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Study: 68% of non-parents in APAC region are choosing not to have children, how can brands adapt?

Study: 68% of non-parents in APAC region are choosing not to have children, how can brands adapt?

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More young people today have become increasingly sceptical of the notion of childbearing. Nearly 68% of non-parents in the APAC region are questioning or have decided not to have children, with one in three having decided not to have kids. Japan (50%), Hong Kong (44%), Singapore (42%) and Thailand (42%) ranked higher than global average (38%) in non-parents saying they don’t plan to have children.

Revealed in McCann Worldgroup’s global intelligence unit, Truth Central, the study went on to add that even though social media has made the true plight of parents more known, its research showed that the pressure to be the “perfect” parents has only grown. Around 53% of parents in the APAC region said that they sometimes feel like other parents are judging them, while 50% say they worry that other parents they meet are better at parenting than they are.

Don’t miss: Huggies and Ogilvy MY highlight the reality of parenthood in heartwarming new campaign

However, even though the difficulties and scepticism surrounding parenting has evidently risen, that does not mean that people do not value the role of parents or are not enticed by the idea of having children. Around 65% of responders said that they believe that everyone has a responsibility to have kids ,while 85% said that being a parent is the most important part of their identity. That being said, they are navigating economic transitions, mounting societal pressures and unattainable ideals, explained Shilpa Sinha, the chief strategy officer at McCann Worldgroup APAC.

To resonate with parents, Sinha said: “Brands must spark a new era of more empathetic conversations and supportive solutions that normalise the emerging parenting choices as well as parenting expectations and experiences."

The study pointed out that to truly resonate with modern families, a new era of marketing must be introduced. “There is a clear need for solutions that leans into the complex, democratic and mixed-world of modern families,” it said, adding that 66% of parents find themselves confused as there is too much conflicting information regarding good parenting decisions out there.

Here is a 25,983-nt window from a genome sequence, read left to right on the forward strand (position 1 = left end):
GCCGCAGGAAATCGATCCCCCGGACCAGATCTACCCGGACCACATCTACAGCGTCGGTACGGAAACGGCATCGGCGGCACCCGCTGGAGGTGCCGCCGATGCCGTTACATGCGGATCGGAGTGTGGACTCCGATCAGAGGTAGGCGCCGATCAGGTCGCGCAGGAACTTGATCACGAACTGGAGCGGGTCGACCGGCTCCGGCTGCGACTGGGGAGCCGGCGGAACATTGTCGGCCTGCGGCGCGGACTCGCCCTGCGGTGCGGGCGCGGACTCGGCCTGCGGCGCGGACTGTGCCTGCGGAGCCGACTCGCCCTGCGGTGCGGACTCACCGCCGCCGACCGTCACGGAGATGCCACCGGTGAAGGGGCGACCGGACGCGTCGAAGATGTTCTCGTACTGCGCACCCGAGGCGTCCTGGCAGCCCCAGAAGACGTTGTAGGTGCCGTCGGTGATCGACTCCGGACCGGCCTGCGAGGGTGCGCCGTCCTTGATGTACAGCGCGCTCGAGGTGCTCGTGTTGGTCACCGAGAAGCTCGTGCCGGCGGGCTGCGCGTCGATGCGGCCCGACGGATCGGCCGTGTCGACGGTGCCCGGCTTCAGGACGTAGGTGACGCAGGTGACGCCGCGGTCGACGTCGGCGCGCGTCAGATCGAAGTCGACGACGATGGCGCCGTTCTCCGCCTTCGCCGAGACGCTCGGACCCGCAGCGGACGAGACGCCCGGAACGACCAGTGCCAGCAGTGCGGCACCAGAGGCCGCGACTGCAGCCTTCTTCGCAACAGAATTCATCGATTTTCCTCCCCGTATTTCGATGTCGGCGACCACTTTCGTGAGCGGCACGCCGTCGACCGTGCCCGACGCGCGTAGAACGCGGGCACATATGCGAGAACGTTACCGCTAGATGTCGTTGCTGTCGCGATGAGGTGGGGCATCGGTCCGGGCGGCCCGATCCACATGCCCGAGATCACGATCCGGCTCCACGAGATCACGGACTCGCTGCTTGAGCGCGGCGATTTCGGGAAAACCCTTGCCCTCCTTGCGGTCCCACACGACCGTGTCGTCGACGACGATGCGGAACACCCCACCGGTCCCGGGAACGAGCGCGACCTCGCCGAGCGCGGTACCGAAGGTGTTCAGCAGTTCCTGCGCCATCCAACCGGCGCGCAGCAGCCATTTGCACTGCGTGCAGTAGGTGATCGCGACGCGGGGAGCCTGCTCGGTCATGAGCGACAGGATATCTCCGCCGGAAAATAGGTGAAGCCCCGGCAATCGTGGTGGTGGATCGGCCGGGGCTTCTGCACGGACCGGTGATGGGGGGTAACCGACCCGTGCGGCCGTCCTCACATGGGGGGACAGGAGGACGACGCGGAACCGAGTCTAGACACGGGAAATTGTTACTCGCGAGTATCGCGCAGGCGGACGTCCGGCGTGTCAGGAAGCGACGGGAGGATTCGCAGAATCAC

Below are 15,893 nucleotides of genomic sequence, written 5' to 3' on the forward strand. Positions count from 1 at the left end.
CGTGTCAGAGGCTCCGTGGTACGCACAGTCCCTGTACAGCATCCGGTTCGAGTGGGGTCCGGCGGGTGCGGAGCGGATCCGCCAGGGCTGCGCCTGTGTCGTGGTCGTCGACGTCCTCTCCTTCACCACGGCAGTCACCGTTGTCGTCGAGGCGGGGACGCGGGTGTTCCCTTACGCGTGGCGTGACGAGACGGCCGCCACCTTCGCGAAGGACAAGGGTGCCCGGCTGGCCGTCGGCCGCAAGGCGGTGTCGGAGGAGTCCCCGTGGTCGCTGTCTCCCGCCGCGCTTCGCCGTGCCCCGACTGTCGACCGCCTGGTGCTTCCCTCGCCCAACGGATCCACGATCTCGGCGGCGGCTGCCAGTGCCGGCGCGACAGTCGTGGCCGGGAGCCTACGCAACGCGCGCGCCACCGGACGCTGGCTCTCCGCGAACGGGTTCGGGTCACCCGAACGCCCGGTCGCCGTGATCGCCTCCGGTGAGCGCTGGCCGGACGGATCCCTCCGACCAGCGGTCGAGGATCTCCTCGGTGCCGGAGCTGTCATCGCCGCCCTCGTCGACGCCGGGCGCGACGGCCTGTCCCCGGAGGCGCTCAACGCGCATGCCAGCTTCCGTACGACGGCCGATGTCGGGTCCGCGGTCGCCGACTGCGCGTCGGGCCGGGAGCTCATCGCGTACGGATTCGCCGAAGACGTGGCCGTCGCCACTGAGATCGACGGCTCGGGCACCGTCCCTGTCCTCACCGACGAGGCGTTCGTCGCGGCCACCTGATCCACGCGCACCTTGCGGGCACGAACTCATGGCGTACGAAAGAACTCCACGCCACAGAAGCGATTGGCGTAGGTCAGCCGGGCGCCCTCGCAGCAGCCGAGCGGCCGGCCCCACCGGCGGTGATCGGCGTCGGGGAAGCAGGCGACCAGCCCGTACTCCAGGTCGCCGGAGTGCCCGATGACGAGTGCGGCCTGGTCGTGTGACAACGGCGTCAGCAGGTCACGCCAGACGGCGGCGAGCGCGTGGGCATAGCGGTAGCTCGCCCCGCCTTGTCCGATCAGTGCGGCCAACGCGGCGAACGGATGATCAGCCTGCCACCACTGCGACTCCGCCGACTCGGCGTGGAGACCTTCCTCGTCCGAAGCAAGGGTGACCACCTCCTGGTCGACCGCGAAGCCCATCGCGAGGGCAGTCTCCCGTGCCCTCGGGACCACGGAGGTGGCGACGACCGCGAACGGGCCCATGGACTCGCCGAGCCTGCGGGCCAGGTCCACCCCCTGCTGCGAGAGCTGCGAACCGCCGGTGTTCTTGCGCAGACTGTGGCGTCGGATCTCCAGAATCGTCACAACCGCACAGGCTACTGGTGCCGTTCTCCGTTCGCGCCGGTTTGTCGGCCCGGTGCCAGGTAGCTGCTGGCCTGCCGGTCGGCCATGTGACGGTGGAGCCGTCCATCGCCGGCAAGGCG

Rightfully as Sinha pointed out, brands have indeed modified the way they address the new generation of parents, where they do not shy from showing the realities of parenthood instead of painting a pretty picture.

For instance, earlier this year in July, Huggies Malaysia launched a new campaign highlighting the challenges faced by new parents in navigating the complexities of raising a child. The campaign aimed to resonate with young parents in Malaysia, where the abundance of information, societal pressures and perfect depiction of parenting can overwhelm young parents.

Just like Huggies Malaysia, Great Eastern unveiled a campaign in June which addressed the unique pressure Asian parents face. “Being a parent is tough. Being an Asian parent is tougher because we hold ourselves up to unrealistic standards,” said Joji Jacob, the co-founder of BLKJ Havas.

Evidently, more brands are challenging the conventional portrayal of having children in this day and age.

Other findings in the report showed that 60% of parents in the APAC region want their children to be famous. India, China and Thailand came in at the highest, at 81%, 78% and 71% respectively. The study attributed this to the fact that being famous is seen as a viable way for young people to move up the socioeconomic ladder.

Related articles:
Huggies and Ogilvy MY highlight the reality of parenthood in heartwarming new campaign
Great Eastern reminds parents to embrace imperfection in heartwarming new campaign
Dettol MY targets young parents with new ad film

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